A data breach targeting Experian, the world’s biggest credit monitoring firm has resulted in the compromise of over 15 million T-Mobile customers and other users who applied for T-Mobile service.
Experian North America issued a press release that confirmed that one of its business units was the target of an unauthorized breach by attacker(s), leading to the compromise of personal details of some 15 million users in the U.S.
Affected users include those who applied for T-Mobile’s postpaid services or financing between September 1, 2013, and September 16, 2015.
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The data breach contains the leak of personal information such as:
- Social Security number
- Personal ID (Driver’s license or passport number)
In a public post on the company’s website, T-Mobile CEO John Legere said:
“We have been notified by Experian, a vendor that processes our credit applications, that they have experienced a data breach. The investigation is ongoing, but what we know right now is that the hacker acquired the records of approximately 15 million people.”
He went on to say:
“Obviously I am incredibly angry about this data breach and we will institute a thorough review of our relationship with Experian, but right now my top concern and first focus is assisting any and all consumers affected.
“I take our customer and prospective customer privacy VERY seriously.”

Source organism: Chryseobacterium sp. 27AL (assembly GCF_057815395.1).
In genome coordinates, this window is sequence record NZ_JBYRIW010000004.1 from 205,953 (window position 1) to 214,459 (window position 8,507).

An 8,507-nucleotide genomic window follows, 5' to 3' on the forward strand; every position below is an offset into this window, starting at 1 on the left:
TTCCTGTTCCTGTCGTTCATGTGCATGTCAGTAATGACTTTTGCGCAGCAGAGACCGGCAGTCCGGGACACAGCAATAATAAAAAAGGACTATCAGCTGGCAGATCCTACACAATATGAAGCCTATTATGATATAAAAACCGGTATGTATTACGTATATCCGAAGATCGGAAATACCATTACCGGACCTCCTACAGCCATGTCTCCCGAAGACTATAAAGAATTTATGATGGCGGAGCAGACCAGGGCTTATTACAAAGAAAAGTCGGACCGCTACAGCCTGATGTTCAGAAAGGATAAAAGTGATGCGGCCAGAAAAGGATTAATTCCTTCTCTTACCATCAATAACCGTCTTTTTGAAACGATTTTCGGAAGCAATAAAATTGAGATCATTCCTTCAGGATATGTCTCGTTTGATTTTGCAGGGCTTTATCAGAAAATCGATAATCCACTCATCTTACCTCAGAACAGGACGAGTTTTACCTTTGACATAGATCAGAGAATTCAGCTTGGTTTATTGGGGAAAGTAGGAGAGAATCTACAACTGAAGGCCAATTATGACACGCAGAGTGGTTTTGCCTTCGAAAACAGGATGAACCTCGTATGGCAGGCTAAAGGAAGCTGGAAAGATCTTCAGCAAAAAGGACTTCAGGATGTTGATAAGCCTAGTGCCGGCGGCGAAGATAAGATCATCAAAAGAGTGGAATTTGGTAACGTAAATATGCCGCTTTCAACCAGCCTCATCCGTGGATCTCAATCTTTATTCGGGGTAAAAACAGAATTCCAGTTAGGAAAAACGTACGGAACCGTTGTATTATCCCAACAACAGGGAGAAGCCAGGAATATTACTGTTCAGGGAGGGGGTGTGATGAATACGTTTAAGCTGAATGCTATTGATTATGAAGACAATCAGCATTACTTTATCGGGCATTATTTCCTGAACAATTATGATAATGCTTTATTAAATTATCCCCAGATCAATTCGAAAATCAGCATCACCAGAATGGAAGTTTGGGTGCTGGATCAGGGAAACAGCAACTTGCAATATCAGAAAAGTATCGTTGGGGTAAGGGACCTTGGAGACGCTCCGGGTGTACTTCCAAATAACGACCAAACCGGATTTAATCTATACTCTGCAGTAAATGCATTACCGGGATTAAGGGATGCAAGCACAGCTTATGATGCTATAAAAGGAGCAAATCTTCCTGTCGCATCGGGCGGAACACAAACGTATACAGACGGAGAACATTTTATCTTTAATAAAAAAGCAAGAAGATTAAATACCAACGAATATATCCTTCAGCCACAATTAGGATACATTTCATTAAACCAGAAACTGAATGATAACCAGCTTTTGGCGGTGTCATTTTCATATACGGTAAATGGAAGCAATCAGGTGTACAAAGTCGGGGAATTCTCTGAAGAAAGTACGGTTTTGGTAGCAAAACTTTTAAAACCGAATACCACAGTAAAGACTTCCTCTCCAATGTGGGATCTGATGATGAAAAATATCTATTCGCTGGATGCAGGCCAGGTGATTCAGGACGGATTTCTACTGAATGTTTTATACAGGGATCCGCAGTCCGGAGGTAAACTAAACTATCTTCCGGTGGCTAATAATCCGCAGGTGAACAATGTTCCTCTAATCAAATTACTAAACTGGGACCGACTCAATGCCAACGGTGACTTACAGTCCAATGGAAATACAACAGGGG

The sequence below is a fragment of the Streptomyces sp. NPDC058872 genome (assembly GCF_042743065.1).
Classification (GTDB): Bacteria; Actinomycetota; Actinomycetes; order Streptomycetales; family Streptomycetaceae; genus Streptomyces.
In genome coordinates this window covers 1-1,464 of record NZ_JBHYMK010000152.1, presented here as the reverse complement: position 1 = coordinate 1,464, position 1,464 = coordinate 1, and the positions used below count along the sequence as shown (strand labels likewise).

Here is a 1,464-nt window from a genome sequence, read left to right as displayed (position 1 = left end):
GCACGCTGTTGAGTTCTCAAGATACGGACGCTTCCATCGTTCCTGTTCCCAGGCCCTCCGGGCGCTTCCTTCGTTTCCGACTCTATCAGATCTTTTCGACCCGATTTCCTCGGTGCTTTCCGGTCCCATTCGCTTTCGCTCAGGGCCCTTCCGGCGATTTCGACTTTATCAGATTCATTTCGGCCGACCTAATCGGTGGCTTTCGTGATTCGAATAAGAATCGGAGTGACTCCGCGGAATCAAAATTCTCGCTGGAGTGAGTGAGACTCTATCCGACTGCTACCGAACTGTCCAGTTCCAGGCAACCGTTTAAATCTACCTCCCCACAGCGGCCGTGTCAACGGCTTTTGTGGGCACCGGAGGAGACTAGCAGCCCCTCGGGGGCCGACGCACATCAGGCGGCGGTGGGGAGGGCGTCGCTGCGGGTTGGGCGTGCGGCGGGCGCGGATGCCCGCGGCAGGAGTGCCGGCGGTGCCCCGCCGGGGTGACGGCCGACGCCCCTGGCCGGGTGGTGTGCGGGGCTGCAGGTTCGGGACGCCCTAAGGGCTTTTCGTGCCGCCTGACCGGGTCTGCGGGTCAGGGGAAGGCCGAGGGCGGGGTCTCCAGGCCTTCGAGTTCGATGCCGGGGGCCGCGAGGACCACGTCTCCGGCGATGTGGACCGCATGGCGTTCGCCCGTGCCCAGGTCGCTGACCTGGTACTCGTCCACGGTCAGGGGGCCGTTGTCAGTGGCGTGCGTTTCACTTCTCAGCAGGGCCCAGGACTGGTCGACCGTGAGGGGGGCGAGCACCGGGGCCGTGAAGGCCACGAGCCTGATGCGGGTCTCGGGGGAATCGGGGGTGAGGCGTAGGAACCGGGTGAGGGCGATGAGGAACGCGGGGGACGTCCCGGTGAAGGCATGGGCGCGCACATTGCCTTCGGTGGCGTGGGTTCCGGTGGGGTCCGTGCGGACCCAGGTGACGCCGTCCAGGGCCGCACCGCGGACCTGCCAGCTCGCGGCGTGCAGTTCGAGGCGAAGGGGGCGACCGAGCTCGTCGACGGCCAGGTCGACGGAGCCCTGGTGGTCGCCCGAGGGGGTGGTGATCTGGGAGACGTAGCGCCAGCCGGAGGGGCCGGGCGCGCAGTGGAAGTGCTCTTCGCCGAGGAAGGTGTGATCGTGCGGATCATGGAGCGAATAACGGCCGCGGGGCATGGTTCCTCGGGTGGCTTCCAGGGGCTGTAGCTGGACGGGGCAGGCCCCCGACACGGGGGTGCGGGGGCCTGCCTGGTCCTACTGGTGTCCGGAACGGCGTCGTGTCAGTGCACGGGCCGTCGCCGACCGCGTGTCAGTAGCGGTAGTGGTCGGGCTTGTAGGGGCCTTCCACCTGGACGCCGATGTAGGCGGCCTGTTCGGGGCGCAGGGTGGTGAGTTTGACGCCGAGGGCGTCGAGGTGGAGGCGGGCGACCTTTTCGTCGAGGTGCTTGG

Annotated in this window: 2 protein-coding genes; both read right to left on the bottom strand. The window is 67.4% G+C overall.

Experian North America has stated that federal and international law enforcement authorities have been notified of the incident. Additionally, there is no evidence, yet, of any misuse of the breached data, according to the credit application vendor.
Experian had previously experienced a data breach when an attack targeting a subsidiary of Experian began before its acquisition by the credit monitoring firm in 2012. The breach exposed some 200 million Americans’ social security numbers.
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The current breach occurred about a fortnight ago and was discovered two days after the initial intrusion. The compromised server was secured immediately after discovery and affected customers were notified by the company, according to an Experian spokeswoman. She also added that the State Attorneys’ General will also be notified of the breach.
Experian has also offered two years’ worth of credit monitoring for free, to all those who are compromised. Several users took to Twitter to scoff at the option of credit protection from a credit monitoring firm that was breached by hackers.
Legere responded to the suggestion by adding:
A more detailed account of the incident can be found here.